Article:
From the first notes of Elgar’s youthful Froissant Overture filling Philharmonic Hall, it was clear this was going to be an evening of inspired music-making from Andrew Manze and the Royal Liverpool Philharmonic Orchestra. Despite not being programmatic, Manze sought out the Straussian elements with lavish orchestral colours. Balance and phrasing were sympathetic and interesting without being fussy. The inner lines – especially the violas – were phrased eloquently, rising out of the textures without sounding overly pronounced, all testament to the conductor’s skill at balancing strings, in a rousing performance.

Andrew Manze
© Benjamin Ealovega

A rather unusual and underrated work of the 20th century completed the first half. Karol Szymanowski’s Violin Concerto no. 2 is not a piece that appears on programmes regularly. Premiered 89 years ago to the day in 1933, this 20-minute, single-movement work packs a substantial musical punch. Joining Manze and the RLPO was violinist Sebastian Bohren, whose tone from the outset was silvery, maintaining it even in the most technically demanding parts of the cadenza; with its stopped notes and harmonics, it was impressive and expressive in equal measures.

There was complete trust between soloist and conductor, Manze navigating the changes of metre and tempi with certainty. What came across most was the mutual admiration and understanding of the work both musicians have and the ability to express and communicate it powerfully. After the intensity of the musical journey there was an enthusiastic reception testament to the remarkable musical experience both had created and acknowledgment of the RLPO's extraordinary playing.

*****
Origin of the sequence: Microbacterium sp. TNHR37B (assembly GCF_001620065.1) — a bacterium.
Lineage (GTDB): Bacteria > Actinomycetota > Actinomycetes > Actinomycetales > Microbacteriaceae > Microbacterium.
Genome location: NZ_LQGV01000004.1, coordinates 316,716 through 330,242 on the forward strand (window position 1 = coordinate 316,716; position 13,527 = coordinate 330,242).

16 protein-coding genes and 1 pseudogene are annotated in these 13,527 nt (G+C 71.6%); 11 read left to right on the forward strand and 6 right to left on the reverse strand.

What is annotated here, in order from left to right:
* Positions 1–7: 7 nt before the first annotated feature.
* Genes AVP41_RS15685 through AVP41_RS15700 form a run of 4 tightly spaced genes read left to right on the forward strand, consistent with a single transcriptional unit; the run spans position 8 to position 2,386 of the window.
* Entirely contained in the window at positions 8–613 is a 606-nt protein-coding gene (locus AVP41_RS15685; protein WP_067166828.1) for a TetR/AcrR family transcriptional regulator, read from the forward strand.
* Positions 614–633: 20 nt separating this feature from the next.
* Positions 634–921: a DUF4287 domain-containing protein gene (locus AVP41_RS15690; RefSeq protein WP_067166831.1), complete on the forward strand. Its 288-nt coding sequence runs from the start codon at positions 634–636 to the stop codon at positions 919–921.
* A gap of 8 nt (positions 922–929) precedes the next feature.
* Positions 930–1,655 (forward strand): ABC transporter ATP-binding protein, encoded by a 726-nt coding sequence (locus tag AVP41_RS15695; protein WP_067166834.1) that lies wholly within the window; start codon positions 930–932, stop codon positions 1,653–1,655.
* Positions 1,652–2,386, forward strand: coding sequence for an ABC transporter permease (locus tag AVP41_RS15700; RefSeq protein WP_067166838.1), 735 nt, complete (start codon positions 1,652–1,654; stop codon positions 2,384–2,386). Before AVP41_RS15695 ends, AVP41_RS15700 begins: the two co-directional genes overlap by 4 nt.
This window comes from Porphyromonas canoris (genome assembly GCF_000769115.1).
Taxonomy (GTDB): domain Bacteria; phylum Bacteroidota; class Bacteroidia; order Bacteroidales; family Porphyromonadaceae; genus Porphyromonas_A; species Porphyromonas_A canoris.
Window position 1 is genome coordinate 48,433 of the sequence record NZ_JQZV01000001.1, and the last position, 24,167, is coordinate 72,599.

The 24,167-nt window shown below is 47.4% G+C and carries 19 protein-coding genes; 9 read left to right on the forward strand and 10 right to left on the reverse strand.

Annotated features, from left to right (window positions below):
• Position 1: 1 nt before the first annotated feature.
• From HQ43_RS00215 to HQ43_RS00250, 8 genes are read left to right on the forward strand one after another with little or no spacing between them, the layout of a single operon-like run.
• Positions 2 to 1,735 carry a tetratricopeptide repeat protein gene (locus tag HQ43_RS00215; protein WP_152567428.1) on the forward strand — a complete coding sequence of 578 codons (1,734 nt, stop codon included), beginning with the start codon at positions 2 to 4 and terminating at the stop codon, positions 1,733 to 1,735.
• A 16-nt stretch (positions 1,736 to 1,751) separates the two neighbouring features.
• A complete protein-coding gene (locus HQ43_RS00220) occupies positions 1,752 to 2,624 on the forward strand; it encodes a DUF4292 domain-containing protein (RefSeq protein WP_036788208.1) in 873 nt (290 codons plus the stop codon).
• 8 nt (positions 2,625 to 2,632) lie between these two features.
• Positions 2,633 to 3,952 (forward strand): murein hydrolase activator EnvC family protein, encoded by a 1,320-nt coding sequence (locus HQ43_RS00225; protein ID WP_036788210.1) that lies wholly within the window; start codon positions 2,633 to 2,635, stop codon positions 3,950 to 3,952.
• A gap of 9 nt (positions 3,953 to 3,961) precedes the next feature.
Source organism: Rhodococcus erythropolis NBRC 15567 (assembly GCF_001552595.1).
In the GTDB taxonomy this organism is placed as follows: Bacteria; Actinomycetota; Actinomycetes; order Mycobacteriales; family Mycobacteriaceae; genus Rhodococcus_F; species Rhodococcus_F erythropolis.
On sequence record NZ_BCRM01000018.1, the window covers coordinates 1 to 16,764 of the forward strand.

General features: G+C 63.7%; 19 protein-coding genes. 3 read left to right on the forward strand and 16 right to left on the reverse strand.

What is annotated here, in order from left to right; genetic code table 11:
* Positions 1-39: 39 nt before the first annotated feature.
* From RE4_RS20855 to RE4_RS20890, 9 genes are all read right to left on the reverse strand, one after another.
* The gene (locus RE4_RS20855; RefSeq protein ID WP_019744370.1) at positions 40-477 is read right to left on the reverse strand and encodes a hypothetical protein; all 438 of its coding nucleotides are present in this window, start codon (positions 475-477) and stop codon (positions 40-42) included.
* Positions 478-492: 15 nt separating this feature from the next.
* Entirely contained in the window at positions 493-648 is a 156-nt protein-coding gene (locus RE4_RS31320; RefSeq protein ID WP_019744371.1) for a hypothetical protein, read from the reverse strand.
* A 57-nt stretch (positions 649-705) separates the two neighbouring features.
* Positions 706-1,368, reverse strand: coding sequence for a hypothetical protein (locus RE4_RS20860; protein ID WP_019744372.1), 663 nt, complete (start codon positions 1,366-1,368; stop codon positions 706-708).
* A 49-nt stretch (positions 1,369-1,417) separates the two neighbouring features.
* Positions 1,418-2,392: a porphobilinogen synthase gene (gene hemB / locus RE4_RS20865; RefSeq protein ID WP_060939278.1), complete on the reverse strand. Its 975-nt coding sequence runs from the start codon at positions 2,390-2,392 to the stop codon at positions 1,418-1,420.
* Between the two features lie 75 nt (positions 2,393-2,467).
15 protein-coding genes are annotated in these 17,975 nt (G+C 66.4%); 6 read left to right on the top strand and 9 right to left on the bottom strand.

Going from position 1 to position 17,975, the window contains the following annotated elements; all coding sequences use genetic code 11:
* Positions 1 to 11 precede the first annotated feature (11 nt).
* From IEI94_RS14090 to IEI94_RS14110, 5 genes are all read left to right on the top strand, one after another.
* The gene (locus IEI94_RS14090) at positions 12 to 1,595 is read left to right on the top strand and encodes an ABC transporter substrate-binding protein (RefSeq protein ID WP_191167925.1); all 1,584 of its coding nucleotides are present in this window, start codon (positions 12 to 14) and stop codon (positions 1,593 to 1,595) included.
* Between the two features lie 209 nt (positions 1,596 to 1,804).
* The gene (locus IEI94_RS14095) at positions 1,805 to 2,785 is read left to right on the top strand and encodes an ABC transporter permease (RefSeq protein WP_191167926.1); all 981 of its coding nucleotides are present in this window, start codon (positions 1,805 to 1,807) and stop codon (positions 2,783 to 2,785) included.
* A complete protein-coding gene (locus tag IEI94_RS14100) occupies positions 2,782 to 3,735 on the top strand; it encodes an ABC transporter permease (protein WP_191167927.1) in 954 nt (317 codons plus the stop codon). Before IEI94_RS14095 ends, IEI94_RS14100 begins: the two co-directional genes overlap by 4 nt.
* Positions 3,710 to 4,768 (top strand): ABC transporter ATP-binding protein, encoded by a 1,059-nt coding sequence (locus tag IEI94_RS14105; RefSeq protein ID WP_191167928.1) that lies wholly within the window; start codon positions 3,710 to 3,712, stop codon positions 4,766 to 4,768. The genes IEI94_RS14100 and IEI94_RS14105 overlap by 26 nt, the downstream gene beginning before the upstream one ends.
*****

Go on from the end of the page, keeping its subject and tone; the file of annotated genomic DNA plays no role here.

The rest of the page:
A brief address from Manze about the two Vaughan Williams works on the programme came after the interval. Speaking with warmth and humour, he said for those who knew the Fifth Symphony it would be “like meeting an old friend, and for those encountering it for the first time, you’ll make a new friend”. Manze certainly wasn’t wrong. The Running Set, which preceded the symphony, served as an appropriate link between the Szymanowski and the Fifth.

Manze’s approach to Vaughan Williams' war-time symphony has changed from his earlier performances, finding new emotional depths and colours. The entire work was given space, more so than previously. In doing so, Manze shaped each line with care, musicality and intrigue. In the opening Preludio, he evoked an air of mystery, which prevailed throughout with such a cool palette. What shone through in the jaunty but sinister Scherzo was the judicious balancing of the orchestra. The voicing was superb, with the brass being handled with delicacy. The highlight of the performance was the third movement Romanza, which was just magical. Manze found the deepest poise and anguish which just washed over one. It wasn’t without the odd blemish of intonation, but how it spoke to the heart was nothing short of remarkable. Vaughan Williams’ take on the Passacaglia becomes very loose in the final movement. Manze found a triumphal majesty here in knowing the meandering twists and turns intimately, holding the silence perfectly, in a quiet moment of reflection.

The agnostic Vaughan Williams certainly conveyed a spirituality in this symphony. What Manze evoked was something deeper, a transcendence, elevating his “old friend” to a plane beyond human comprehension. There were members of the audience so moved they were in tears by the sheer depth of emotion in the performance. And in the month that would have seen the composer turn 150, what finer birthday present could this be?